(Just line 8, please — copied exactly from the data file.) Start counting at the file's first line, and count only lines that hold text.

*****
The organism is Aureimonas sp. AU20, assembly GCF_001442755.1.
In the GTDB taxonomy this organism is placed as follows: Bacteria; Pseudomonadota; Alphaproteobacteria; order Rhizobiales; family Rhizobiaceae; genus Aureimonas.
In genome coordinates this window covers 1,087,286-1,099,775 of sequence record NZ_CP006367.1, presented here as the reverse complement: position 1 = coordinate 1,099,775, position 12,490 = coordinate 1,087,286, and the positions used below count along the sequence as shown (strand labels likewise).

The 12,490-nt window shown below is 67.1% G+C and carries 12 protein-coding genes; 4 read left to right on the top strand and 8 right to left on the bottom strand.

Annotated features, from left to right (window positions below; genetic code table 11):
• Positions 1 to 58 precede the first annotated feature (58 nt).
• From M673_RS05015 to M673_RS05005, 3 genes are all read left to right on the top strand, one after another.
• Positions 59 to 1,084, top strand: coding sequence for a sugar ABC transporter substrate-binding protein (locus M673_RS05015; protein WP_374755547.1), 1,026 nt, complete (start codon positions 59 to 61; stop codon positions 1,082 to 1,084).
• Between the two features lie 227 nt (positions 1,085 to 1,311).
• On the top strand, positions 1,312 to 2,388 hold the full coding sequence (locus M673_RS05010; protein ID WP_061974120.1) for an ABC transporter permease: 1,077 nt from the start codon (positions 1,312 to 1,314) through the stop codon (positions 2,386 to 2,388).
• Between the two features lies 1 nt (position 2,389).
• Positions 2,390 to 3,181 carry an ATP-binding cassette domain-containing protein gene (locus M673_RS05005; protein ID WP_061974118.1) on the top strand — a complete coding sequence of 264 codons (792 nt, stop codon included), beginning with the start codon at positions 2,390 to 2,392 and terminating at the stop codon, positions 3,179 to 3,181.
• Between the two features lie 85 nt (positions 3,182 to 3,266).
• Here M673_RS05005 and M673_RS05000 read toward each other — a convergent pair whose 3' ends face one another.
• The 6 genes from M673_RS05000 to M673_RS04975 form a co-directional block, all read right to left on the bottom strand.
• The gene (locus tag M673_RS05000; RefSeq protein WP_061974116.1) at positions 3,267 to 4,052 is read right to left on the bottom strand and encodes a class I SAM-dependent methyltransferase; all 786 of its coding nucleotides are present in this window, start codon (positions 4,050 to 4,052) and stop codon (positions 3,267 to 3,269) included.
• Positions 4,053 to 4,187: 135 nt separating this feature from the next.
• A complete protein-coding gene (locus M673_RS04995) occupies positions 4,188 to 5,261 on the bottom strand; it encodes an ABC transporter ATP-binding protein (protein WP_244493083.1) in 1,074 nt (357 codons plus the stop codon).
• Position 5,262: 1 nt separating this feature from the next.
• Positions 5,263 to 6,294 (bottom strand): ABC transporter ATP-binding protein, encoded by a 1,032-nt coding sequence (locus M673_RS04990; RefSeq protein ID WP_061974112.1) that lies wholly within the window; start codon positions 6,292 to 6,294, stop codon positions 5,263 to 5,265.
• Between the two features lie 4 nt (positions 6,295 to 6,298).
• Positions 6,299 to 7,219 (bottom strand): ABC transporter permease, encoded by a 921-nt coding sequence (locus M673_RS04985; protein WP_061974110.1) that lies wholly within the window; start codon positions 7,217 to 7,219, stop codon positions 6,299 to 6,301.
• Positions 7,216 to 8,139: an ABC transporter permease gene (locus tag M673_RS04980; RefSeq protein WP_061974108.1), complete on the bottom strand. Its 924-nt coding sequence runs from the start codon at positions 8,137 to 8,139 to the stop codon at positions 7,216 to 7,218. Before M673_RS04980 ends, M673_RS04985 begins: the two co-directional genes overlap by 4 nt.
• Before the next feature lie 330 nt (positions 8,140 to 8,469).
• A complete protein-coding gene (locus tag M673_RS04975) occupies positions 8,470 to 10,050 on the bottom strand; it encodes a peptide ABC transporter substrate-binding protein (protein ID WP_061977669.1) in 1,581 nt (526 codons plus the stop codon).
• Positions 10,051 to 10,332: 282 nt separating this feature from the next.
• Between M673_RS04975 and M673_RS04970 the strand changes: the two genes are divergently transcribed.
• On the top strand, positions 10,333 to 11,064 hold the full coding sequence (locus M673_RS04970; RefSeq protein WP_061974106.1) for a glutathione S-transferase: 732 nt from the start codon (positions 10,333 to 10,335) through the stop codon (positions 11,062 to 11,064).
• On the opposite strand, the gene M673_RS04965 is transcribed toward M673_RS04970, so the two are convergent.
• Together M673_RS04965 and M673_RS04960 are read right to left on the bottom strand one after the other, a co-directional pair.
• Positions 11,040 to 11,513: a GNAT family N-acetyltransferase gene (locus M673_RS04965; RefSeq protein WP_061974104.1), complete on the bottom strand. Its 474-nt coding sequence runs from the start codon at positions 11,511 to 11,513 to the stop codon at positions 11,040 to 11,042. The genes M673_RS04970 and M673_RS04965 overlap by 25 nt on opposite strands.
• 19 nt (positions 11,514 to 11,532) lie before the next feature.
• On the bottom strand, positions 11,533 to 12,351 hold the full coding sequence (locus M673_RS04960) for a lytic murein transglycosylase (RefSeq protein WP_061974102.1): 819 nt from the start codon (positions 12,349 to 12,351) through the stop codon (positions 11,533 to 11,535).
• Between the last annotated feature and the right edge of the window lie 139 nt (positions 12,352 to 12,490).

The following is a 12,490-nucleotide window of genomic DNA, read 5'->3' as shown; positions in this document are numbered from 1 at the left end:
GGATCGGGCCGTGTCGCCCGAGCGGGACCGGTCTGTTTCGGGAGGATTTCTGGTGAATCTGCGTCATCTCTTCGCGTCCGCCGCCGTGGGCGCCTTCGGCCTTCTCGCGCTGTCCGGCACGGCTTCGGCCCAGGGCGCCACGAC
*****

• Positions 59 to 1,084, top strand: coding sequence for a sugar ABC transporter substrate-binding protein (locus M673_RS05015; protein WP_374755547.1), 1,026 nt, complete (start codon positions 59 to 61; stop codon positions 1,082 to 1,084).